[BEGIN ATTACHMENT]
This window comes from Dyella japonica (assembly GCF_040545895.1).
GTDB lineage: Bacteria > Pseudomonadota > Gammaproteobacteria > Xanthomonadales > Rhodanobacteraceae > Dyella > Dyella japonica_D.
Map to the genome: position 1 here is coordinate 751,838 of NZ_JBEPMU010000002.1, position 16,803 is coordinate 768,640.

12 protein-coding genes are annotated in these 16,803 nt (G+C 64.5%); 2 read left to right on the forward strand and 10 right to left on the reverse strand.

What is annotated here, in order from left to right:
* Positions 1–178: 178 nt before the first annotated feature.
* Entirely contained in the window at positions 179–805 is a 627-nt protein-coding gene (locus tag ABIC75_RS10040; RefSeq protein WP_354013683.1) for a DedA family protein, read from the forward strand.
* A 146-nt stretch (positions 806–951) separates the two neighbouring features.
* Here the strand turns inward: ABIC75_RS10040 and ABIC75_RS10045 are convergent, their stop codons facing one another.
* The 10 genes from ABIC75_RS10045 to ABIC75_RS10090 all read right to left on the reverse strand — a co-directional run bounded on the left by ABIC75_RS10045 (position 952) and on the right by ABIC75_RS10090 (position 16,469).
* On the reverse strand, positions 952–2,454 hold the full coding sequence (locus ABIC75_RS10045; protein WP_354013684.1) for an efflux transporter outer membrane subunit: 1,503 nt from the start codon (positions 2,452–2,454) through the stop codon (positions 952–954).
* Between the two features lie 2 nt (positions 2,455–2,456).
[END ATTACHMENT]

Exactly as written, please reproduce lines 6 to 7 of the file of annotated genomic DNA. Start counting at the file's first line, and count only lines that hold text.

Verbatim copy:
* Positions 1–178: 178 nt before the first annotated feature.
* Entirely contained in the window at positions 179–805 is a 627-nt protein-coding gene (locus tag ABIC75_RS10040; RefSeq protein WP_354013683.1) for a DedA family protein, read from the forward strand.